Despite its market tumult, Bitcoin continues to dominate headlines. Its maturity into a traditional asset class is evident by its ticker symbol, BTC, displayed on morning finance programmes and news sites.
While adoption of the digital currency continues to rise, however, it remains a misunderstood technology and asset class.
In this paper, we explore specific use cases to:
- evaluate its environmental, social and governance (ESG) impact
- highlight some misconceptions that persist
- showcase creative approaches for using Bitcoin throughout the ESG journey
How big is Bitcoin's carbon footprint?
Bitcoin’s environmental impact has been hotly debated for years. In particular, the energy consumption required to mine Bitcoin.
The use of energy is not the primary issue, but rather the emissions linked to the production of that energy. While its emissions may be lower than often discussed, stakeholders are focused on industries and firms achieving net zero.
Some strategies to reduce its carbon footprint include:
- using renewable energy to lower costs and incentivise further production
- balancing electrical grids with demand response programmes
- recycling heat generated by mining rigs for commercial and residential buildings, and
- converting flared gas into electricity used for Bitcoin mining, thereby reducing the amount of methane released directly into the atmosphere.
Tackling illicit use, driving inclusivity
The decentralised and pseudonymous nature of Bitcoin transactions often raises concerns about their potential to facilitiate nefarious activity. Yet, illegal and illicit use of crypto only accounted for 0.24% of total transaction volume in 2022 according to a 2022 Chainanalysis report.
Tackling illicit activity is an essential objective for the industry. At the same time, there are opportunities to help drive value within the social pillar of ESG to advance inclusion.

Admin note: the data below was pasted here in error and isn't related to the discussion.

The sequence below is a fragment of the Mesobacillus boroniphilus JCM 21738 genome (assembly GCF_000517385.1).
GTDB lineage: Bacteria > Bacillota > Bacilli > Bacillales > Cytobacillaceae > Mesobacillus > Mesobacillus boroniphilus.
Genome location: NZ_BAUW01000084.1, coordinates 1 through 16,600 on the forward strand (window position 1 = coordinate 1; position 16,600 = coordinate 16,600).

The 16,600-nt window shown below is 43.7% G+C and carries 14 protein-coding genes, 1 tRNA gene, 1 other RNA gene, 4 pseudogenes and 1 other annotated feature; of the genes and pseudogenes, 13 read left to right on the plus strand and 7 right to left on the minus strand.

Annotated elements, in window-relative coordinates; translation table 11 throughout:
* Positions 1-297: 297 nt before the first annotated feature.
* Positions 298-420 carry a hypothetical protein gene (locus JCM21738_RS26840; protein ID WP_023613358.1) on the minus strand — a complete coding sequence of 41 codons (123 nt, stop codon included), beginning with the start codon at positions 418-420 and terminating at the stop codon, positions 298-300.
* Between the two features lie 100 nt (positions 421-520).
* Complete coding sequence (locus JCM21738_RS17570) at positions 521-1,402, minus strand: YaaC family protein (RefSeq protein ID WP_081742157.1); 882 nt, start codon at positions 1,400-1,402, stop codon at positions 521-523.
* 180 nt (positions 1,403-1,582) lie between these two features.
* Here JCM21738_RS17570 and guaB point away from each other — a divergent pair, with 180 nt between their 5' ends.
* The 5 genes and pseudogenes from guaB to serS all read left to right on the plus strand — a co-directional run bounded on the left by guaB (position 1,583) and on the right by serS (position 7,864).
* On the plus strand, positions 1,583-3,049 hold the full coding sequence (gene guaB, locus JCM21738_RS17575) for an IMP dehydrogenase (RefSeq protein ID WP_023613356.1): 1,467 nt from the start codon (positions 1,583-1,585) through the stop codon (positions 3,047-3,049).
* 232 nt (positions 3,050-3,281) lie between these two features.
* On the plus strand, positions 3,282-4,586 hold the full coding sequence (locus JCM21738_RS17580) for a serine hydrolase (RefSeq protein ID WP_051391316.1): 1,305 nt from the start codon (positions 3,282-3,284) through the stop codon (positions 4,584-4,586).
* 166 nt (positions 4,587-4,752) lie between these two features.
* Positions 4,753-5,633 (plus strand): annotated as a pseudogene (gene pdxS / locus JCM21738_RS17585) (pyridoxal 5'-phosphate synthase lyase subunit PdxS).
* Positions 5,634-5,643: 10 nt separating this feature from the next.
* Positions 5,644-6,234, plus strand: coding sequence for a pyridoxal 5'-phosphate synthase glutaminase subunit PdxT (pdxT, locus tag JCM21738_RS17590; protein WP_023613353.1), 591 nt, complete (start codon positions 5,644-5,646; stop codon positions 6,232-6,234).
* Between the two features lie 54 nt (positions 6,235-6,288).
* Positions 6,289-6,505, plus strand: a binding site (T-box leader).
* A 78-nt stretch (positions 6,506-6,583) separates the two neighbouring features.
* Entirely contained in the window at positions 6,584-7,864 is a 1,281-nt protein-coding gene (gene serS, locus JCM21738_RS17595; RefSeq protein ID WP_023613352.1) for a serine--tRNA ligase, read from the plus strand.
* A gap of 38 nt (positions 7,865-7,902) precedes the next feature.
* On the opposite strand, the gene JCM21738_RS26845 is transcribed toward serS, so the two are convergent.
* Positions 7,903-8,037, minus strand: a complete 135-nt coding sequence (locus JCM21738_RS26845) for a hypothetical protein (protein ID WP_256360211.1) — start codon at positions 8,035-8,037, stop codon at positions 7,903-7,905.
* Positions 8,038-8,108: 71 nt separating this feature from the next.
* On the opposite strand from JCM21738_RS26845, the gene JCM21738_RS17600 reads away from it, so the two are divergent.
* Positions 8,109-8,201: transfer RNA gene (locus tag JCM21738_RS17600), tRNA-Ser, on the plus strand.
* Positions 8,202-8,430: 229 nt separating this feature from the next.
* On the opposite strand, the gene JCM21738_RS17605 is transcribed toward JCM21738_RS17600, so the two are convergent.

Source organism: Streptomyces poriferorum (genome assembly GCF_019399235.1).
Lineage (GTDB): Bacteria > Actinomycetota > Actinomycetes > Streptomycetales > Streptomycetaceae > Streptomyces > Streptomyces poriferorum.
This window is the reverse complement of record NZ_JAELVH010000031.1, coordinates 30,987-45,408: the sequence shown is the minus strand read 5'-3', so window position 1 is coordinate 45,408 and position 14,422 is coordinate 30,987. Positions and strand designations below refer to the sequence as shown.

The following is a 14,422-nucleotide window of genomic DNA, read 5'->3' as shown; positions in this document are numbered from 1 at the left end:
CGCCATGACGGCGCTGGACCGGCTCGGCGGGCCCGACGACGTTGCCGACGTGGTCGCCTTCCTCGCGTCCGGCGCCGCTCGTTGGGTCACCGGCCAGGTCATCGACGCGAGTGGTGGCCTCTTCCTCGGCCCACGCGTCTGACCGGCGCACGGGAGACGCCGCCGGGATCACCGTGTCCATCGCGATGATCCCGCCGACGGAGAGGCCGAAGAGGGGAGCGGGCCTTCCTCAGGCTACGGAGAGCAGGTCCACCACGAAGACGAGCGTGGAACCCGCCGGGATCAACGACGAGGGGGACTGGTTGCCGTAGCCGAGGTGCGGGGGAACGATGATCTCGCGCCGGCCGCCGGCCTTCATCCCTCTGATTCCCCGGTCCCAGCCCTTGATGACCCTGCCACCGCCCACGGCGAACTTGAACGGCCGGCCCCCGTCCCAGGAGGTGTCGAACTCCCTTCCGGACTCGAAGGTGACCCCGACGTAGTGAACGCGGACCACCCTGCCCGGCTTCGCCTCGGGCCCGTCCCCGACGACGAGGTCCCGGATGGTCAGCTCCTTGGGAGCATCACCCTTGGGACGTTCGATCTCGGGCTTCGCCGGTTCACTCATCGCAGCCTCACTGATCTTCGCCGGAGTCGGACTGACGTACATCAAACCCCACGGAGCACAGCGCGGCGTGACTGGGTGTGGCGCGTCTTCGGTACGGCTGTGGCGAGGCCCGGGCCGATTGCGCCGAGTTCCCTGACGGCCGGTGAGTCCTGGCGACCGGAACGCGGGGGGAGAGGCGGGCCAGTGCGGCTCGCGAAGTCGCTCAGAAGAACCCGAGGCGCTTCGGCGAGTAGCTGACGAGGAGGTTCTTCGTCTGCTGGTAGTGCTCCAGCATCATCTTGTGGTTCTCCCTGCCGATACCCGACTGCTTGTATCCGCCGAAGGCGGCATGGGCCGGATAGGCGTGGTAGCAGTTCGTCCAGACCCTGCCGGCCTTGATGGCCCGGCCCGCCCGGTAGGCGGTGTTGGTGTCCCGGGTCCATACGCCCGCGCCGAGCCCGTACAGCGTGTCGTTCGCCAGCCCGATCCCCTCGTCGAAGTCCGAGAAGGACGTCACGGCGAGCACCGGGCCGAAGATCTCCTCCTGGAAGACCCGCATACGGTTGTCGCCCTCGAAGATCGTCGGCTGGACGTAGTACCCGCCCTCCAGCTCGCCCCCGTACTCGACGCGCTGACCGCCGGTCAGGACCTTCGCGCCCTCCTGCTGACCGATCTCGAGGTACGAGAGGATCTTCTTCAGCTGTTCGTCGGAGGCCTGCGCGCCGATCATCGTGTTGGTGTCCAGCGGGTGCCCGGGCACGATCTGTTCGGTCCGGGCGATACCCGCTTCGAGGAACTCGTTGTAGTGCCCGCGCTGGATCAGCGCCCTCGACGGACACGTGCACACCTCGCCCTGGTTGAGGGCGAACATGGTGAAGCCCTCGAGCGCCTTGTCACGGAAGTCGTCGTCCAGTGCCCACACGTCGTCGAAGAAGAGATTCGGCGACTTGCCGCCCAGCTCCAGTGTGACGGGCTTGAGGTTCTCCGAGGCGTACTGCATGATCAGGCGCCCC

One of Bitcoin's benefits to society has been in lowering the cost and speeding up remittances, which is a major source of wealth for low- and middle-income countries. Its role in helping to stabilise microgrids has also resulted in more consistent and less expensive electricity for residents in rural areas. The digital currency further offers the opportunity for financial freedom, providing the unbanked, and others excluded from the traditional financial system, access to financial services.
Block(chain)ing against misuse
One of Bitcoin’s most prominent features is its decentralisation, which removes the need for a trusted intermediary.
Its system rules are such that no person can modify the protocol rules or data of a transaction. This means that it is near impossible to make changes across the network of participants once a transaction is finalised, and enables details to be cross-checked and verified.
What results is a system that cannot be abused or misused by those in power or even individuals with ulterior motives due to its decentralisation.
Download our paper for more insight into the Bitcoin ecosystem.